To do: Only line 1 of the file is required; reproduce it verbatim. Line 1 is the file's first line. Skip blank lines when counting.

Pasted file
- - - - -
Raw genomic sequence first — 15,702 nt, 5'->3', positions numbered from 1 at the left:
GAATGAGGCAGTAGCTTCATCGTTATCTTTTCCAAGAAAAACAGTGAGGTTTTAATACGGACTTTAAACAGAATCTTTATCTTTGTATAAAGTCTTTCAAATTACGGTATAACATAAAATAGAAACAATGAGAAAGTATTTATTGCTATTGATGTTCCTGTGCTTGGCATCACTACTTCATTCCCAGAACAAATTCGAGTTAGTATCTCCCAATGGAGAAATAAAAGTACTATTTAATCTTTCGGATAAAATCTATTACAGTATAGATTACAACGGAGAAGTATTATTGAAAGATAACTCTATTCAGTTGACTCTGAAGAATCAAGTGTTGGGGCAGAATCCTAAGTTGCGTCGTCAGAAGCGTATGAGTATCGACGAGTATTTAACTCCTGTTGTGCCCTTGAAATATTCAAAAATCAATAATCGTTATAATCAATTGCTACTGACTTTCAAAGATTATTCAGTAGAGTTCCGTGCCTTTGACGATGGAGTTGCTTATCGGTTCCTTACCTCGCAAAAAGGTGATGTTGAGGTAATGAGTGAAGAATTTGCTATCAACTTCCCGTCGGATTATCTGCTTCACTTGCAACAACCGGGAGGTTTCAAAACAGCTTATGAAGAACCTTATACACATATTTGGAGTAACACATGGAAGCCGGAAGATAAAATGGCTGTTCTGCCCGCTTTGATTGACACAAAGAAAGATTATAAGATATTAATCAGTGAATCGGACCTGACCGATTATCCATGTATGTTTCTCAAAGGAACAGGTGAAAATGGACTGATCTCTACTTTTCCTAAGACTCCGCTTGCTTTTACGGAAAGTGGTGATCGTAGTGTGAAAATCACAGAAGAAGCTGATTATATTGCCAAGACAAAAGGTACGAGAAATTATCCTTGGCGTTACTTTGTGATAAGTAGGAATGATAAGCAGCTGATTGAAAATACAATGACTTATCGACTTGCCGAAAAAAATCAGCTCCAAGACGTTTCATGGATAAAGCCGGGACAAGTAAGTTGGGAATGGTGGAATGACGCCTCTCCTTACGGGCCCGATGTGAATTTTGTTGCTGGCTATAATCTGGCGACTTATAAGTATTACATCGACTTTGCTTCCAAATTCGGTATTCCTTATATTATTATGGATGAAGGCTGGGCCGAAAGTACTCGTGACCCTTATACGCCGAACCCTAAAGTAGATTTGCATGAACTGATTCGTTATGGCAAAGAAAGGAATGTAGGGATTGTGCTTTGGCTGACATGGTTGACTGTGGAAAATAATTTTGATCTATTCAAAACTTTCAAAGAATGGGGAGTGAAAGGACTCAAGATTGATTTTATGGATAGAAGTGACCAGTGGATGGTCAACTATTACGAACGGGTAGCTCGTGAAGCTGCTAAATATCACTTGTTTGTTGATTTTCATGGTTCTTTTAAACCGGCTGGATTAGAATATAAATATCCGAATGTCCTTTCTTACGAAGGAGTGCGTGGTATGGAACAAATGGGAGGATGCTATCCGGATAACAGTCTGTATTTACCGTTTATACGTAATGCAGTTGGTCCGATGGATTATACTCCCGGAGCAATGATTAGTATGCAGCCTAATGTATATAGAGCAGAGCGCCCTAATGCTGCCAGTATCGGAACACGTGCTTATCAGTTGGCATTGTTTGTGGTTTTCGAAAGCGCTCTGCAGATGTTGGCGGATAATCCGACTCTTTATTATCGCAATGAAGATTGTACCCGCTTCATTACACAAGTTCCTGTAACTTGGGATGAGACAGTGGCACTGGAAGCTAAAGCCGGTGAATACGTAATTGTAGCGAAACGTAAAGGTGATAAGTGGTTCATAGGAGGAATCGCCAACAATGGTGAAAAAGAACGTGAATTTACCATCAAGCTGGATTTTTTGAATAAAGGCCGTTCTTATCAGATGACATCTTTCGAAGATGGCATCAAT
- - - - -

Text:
Raw genomic sequence first — 15,702 nt, 5'->3', positions numbered from 1 at the left: